Which, of course, leaves little room for those who — as proper conservatives do — believe that government more often makes things worse than better. This is what bothered Goldberg about a recent speech by Obama stating his opposition to ‘ideology, small-mindedness, prejudice and bigotry’. That word ‘ideology’ is, of course, leftist code for ‘anyone who doesn’t believe in big government’. ‘It’s a deeply offensive and undemocratic way of pre-empting any principled disagreement to his statist policies,’ says Goldberg. In other words, in the US, it’s very likely going to be a case — after Wilson, then FDR — of Liberal Fascism redux.
But hang on a second: isn’t fascism all about war when liberals are all about peace and love? Not quite, says Goldberg, though this is indeed the most common misconception about the ‘f’ word. It’s not the war part of fascism’s inherent militarism that liberals find so attractive but the way it gives the state the chance to take control and put the whole of society on a war footing. In order to effect this sweeping social mobilisation, liberals need grand and apparently urgent causes to justify the bossiness and repression that this inevitably entails. ‘Climate change’ provided them with a perfect excuse for this kind of statist bullying; the new Great Depression has given them an even better one.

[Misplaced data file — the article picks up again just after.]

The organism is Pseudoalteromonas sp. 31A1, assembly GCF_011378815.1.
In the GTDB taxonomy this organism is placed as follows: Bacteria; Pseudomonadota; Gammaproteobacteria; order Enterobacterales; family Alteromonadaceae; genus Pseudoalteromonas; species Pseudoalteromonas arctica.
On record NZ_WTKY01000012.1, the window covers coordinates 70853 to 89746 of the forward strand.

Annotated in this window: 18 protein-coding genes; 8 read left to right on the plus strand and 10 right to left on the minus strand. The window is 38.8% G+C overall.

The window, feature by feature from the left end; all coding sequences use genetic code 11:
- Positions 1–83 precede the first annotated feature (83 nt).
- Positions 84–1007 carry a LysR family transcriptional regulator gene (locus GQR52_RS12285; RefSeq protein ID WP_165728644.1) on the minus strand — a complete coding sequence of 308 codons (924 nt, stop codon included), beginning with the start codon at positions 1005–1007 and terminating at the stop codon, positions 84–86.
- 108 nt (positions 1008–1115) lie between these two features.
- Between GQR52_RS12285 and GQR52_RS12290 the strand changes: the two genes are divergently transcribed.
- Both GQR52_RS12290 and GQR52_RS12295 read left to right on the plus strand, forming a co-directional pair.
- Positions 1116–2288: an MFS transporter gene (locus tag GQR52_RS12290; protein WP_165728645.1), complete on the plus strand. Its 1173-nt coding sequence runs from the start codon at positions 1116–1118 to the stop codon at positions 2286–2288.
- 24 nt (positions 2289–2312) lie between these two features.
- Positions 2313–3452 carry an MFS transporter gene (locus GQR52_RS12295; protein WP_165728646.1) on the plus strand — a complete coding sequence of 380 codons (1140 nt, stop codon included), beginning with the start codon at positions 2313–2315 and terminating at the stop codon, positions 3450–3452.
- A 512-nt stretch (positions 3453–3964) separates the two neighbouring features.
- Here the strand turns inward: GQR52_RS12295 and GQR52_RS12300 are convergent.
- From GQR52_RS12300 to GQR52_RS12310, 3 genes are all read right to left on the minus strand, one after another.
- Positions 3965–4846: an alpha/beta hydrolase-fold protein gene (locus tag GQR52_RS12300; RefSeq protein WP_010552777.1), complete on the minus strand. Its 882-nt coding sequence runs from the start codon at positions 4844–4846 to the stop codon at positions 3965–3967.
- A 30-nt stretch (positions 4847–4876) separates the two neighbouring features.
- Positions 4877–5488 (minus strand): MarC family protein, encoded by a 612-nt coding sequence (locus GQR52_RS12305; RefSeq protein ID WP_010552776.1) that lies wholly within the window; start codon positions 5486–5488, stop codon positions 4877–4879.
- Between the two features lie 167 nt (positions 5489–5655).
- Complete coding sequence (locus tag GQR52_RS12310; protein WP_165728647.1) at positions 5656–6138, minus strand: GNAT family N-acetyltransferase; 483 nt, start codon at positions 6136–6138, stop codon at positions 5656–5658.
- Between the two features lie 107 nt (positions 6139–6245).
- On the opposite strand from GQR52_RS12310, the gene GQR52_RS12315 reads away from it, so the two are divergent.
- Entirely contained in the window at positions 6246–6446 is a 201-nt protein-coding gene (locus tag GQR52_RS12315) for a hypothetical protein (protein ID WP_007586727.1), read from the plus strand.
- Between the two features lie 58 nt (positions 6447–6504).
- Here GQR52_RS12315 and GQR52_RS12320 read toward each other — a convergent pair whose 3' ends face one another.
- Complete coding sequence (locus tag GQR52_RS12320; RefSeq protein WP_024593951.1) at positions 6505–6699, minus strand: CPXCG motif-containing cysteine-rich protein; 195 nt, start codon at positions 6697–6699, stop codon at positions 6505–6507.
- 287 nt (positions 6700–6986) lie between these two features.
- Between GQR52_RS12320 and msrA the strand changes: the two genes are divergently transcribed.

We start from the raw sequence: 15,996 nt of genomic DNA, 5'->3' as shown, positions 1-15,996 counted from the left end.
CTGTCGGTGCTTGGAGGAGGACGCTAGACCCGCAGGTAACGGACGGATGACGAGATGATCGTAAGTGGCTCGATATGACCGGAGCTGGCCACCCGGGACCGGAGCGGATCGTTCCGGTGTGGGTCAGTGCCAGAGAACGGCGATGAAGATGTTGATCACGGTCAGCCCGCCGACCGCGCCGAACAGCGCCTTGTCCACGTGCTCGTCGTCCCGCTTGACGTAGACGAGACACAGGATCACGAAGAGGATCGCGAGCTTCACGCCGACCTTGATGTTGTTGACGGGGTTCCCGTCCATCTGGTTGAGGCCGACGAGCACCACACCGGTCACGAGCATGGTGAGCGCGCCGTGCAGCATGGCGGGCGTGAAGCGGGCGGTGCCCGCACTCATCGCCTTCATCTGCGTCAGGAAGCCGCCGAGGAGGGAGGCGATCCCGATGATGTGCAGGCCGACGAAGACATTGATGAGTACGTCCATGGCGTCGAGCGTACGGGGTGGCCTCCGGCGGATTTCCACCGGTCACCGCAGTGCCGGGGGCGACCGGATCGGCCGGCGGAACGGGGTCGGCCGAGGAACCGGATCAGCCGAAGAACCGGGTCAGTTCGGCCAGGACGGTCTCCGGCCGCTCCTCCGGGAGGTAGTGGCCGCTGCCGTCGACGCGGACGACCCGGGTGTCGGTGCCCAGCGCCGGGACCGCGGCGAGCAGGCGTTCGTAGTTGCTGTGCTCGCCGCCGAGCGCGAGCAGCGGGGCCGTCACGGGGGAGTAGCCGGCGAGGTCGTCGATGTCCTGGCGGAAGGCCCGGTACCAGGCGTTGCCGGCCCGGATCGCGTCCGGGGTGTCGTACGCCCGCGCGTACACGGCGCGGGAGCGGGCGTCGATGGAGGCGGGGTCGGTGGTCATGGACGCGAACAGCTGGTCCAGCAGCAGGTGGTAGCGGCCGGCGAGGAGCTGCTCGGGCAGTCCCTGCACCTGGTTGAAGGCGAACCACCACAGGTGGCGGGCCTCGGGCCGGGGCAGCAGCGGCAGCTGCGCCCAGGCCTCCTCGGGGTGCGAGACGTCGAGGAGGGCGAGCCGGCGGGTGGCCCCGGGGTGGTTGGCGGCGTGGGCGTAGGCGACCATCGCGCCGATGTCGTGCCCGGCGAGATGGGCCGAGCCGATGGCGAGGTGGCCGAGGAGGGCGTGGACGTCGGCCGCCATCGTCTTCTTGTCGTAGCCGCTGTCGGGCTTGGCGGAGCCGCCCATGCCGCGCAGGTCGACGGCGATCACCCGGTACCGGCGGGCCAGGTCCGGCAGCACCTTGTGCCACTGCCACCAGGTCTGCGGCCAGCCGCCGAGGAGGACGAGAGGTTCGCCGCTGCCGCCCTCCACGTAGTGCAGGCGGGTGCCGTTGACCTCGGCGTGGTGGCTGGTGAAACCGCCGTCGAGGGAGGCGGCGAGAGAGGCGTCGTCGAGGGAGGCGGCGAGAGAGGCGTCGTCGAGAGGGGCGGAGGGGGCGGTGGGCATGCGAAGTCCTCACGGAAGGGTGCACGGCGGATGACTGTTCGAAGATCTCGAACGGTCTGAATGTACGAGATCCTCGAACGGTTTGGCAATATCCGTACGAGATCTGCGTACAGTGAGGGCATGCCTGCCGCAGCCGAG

These are dark times for those who think big government is the disease, not the cure. The big problem in bipartisan political systems when governments move leftwards, says Goldberg, is that right-wing oppositions move leftwards too, creating what Barry Goldwater christened ‘Me Too Republicanism’ and what Dubya (a much bigger leftie than anyone yet credits) called Compassionate Conservatism. ‘It means buying into the fundamental assumptions of the Left, but promising to do everything a bit more efficiently,’ says Goldberg. ‘Which sounds nice, but is incredibly dangerous. Once conservatives abandon their dogma about the limits of state, there is nothing to restrain the “will to power” that makes them almost as destructive in government as a left-wing regime.’
He could almost be describing our future prospects under Cameron’s Conservatives. Oh dear, oh dear, oh dear.
This article first appeared in the print edition of The Spectator magazine, dated February 28, 2009